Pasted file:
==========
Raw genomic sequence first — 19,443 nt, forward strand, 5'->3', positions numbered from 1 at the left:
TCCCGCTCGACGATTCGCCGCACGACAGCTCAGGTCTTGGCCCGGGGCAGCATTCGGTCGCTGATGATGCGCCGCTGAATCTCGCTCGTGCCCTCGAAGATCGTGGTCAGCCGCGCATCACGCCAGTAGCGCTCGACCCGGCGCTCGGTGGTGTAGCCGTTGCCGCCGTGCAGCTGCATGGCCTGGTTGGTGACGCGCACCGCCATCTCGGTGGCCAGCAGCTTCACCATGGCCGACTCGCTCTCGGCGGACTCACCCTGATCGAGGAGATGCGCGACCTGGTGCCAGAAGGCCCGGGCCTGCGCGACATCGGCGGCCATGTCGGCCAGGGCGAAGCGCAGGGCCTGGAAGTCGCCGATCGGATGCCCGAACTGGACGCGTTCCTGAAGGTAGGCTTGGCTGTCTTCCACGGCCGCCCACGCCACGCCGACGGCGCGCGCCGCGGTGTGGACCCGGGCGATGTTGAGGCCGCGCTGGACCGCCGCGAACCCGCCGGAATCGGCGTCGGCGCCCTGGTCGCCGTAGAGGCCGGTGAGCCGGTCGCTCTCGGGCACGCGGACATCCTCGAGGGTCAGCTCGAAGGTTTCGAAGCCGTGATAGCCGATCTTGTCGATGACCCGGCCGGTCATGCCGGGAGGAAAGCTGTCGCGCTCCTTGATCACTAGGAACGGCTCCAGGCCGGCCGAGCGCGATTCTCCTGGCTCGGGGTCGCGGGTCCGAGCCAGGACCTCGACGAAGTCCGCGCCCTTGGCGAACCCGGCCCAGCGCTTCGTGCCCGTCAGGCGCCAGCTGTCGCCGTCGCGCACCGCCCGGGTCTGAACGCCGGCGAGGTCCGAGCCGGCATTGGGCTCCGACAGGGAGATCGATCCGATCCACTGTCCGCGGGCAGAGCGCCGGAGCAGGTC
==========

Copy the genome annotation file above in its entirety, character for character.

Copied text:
Raw genomic sequence first — 19,443 nt, forward strand, 5'->3', positions numbered from 1 at the left:
TCCCGCTCGACGATTCGCCGCACGACAGCTCAGGTCTTGGCCCGGGGCAGCATTCGGTCGCTGATGATGCGCCGCTGAATCTCGCTCGTGCCCTCGAAGATCGTGGTCAGCCGCGCATCACGCCAGTAGCGCTCGACCCGGCGCTCGGTGGTGTAGCCGTTGCCGCCGTGCAGCTGCATGGCCTGGTTGGTGACGCGCACCGCCATCTCGGTGGCCAGCAGCTTCACCATGGCCGACTCGCTCTCGGCGGACTCACCCTGATCGAGGAGATGCGCGACCTGGTGCCAGAAGGCCCGGGCCTGCGCGACATCGGCGGCCATGTCGGCCAGGGCGAAGCGCAGGGCCTGGAAGTCGCCGATCGGATGCCCGAACTGGACGCGTTCCTGAAGGTAGGCTTGGCTGTCTTCCACGGCCGCCCACGCCACGCCGACGGCGCGCGCCGCGGTGTGGACCCGGGCGATGTTGAGGCCGCGCTGGACCGCCGCGAACCCGCCGGAATCGGCGTCGGCGCCCTGGTCGCCGTAGAGGCCGGTGAGCCGGTCGCTCTCGGGCACGCGGACATCCTCGAGGGTCAGCTCGAAGGTTTCGAAGCCGTGATAGCCGATCTTGTCGATGACCCGGCCGGTCATGCCGGGAGGAAAGCTGTCGCGCTCCTTGATCACTAGGAACGGCTCCAGGCCGGCCGAGCGCGATTCTCCTGGCTCGGGGTCGCGGGTCCGAGCCAGGACCTCGACGAAGTCCGCGCCCTTGGCGAACCCGGCCCAGCGCTTCGTGCCCGTCAGGCGCCAGCTGTCGCCGTCGCGCACCGCCCGGGTCTGAACGCCGGCGAGGTCCGAGCCGGCATTGGGCTCCGACAGGGAGATCGATCCGATCCACTGTCCGCGGGCAGAGCGCCGGAGCAGGTC